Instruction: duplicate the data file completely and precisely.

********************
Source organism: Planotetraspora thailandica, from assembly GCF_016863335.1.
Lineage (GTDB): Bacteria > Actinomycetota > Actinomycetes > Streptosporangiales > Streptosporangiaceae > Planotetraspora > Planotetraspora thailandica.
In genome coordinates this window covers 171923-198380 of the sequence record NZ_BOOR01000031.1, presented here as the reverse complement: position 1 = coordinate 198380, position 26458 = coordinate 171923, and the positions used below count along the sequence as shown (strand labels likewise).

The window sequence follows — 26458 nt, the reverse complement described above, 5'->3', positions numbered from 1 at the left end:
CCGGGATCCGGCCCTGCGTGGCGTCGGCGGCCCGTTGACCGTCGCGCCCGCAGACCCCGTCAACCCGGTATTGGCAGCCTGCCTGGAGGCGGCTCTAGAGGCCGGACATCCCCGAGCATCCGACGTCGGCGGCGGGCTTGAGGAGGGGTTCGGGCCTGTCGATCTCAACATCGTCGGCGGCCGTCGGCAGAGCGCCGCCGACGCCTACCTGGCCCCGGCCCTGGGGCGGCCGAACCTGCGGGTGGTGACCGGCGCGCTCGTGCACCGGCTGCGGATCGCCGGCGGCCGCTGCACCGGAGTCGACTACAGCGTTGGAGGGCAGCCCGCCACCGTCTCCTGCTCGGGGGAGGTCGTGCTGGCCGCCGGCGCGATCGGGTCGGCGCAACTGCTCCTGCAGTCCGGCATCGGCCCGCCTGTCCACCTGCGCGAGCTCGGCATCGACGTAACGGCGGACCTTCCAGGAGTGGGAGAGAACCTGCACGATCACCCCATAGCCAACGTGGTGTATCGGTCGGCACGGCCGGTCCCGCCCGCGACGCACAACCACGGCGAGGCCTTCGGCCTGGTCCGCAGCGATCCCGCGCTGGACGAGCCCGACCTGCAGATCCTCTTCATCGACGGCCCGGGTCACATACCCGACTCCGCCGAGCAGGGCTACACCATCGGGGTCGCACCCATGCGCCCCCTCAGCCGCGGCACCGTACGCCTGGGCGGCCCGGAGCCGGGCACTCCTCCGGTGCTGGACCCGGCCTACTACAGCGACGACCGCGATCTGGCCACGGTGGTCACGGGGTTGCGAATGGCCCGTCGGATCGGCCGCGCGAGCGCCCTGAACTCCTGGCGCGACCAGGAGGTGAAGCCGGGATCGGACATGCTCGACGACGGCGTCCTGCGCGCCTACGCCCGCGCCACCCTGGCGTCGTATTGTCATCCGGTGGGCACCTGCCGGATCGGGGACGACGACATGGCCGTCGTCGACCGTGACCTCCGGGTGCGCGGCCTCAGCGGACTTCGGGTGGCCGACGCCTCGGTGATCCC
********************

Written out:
Source organism: Planotetraspora thailandica, from assembly GCF_016863335.1.
Lineage (GTDB): Bacteria > Actinomycetota > Actinomycetes > Streptosporangiales > Streptosporangiaceae > Planotetraspora > Planotetraspora thailandica.
In genome coordinates this window covers 171923-198380 of the sequence record NZ_BOOR01000031.1, presented here as the reverse complement: position 1 = coordinate 198380, position 26458 = coordinate 171923, and the positions used below count along the sequence as shown (strand labels likewise).

The window sequence follows — 26458 nt, the reverse complement described above, 5'->3', positions numbered from 1 at the left end:
CCGGGATCCGGCCCTGCGTGGCGTCGGCGGCCCGTTGACCGTCGCGCCCGCAGACCCCGTCAACCCGGTATTGGCAGCCTGCCTGGAGGCGGCTCTAGAGGCCGGACATCCCCGAGCATCCGACGTCGGCGGCGGGCTTGAGGAGGGGTTCGGGCCTGTCGATCTCAACATCGTCGGCGGCCGTCGGCAGAGCGCCGCCGACGCCTACCTGGCCCCGGCCCTGGGGCGGCCGAACCTGCGGGTGGTGACCGGCGCGCTCGTGCACCGGCTGCGGATCGCCGGCGGCCGCTGCACCGGAGTCGACTACAGCGTTGGAGGGCAGCCCGCCACCGTCTCCTGCTCGGGGGAGGTCGTGCTGGCCGCCGGCGCGATCGGGTCGGCGCAACTGCTCCTGCAGTCCGGCATCGGCCCGCCTGTCCACCTGCGCGAGCTCGGCATCGACGTAACGGCGGACCTTCCAGGAGTGGGAGAGAACCTGCACGATCACCCCATAGCCAACGTGGTGTATCGGTCGGCACGGCCGGTCCCGCCCGCGACGCACAACCACGGCGAGGCCTTCGGCCTGGTCCGCAGCGATCCCGCGCTGGACGAGCCCGACCTGCAGATCCTCTTCATCGACGGCCCGGGTCACATACCCGACTCCGCCGAGCAGGGCTACACCATCGGGGTCGCACCCATGCGCCCCCTCAGCCGCGGCACCGTACGCCTGGGCGGCCCGGAGCCGGGCACTCCTCCGGTGCTGGACCCGGCCTACTACAGCGACGACCGCGATCTGGCCACGGTGGTCACGGGGTTGCGAATGGCCCGTCGGATCGGCCGCGCGAGCGCCCTGAACTCCTGGCGCGACCAGGAGGTGAAGCCGGGATCGGACATGCTCGACGACGGCGTCCTGCGCGCCTACGCCCGCGCCACCCTGGCGTCGTATTGTCATCCGGTGGGCACCTGCCGGATCGGGGACGACGACATGGCCGTCGTCGACCGTGACCTCCGGGTGCGCGGCCTCAGCGGACTTCGGGTGGCCGACGCCTCGGTGATCCC